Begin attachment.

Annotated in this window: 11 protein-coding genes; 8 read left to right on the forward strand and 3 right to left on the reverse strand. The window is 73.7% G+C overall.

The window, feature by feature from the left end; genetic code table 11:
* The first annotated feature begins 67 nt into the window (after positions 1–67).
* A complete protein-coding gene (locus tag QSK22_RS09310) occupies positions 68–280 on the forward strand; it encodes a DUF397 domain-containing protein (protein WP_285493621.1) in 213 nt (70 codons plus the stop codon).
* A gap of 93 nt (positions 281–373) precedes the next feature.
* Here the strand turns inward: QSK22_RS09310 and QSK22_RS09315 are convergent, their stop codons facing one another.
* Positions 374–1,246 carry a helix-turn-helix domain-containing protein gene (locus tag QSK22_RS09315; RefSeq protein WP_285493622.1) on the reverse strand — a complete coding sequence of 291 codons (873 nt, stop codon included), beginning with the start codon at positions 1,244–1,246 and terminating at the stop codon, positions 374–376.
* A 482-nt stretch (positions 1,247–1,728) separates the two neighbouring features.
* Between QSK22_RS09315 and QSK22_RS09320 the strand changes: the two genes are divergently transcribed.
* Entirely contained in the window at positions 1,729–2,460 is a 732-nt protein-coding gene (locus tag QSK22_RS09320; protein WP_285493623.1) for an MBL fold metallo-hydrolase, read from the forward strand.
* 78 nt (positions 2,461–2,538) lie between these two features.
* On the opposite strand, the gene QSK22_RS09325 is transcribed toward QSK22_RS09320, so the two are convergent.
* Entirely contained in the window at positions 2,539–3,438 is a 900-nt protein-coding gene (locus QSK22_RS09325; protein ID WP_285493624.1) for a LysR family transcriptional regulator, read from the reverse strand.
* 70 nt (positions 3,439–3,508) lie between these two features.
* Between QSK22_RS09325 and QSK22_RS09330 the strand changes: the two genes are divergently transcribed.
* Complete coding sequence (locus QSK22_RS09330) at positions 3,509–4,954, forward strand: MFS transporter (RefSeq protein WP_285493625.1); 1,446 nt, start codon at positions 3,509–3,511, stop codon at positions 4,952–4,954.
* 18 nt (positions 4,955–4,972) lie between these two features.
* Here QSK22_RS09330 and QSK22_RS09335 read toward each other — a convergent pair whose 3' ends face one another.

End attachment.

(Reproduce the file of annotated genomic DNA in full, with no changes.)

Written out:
Annotated in this window: 11 protein-coding genes; 8 read left to right on the forward strand and 3 right to left on the reverse strand. The window is 73.7% G+C overall.

The window, feature by feature from the left end; genetic code table 11:
* The first annotated feature begins 67 nt into the window (after positions 1–67).
* A complete protein-coding gene (locus tag QSK22_RS09310) occupies positions 68–280 on the forward strand; it encodes a DUF397 domain-containing protein (protein WP_285493621.1) in 213 nt (70 codons plus the stop codon).
* A gap of 93 nt (positions 281–373) precedes the next feature.
* Here the strand turns inward: QSK22_RS09310 and QSK22_RS09315 are convergent, their stop codons facing one another.
* Positions 374–1,246 carry a helix-turn-helix domain-containing protein gene (locus tag QSK22_RS09315; RefSeq protein WP_285493622.1) on the reverse strand — a complete coding sequence of 291 codons (873 nt, stop codon included), beginning with the start codon at positions 1,244–1,246 and terminating at the stop codon, positions 374–376.
* A 482-nt stretch (positions 1,247–1,728) separates the two neighbouring features.
* Between QSK22_RS09315 and QSK22_RS09320 the strand changes: the two genes are divergently transcribed.
* Entirely contained in the window at positions 1,729–2,460 is a 732-nt protein-coding gene (locus tag QSK22_RS09320; protein WP_285493623.1) for an MBL fold metallo-hydrolase, read from the forward strand.
* 78 nt (positions 2,461–2,538) lie between these two features.
* On the opposite strand, the gene QSK22_RS09325 is transcribed toward QSK22_RS09320, so the two are convergent.
* Entirely contained in the window at positions 2,539–3,438 is a 900-nt protein-coding gene (locus QSK22_RS09325; protein ID WP_285493624.1) for a LysR family transcriptional regulator, read from the reverse strand.
* 70 nt (positions 3,439–3,508) lie between these two features.
* Between QSK22_RS09325 and QSK22_RS09330 the strand changes: the two genes are divergently transcribed.
* Complete coding sequence (locus QSK22_RS09330) at positions 3,509–4,954, forward strand: MFS transporter (RefSeq protein WP_285493625.1); 1,446 nt, start codon at positions 3,509–3,511, stop codon at positions 4,952–4,954.
* 18 nt (positions 4,955–4,972) lie between these two features.
* Here QSK22_RS09330 and QSK22_RS09335 read toward each other — a convergent pair whose 3' ends face one another.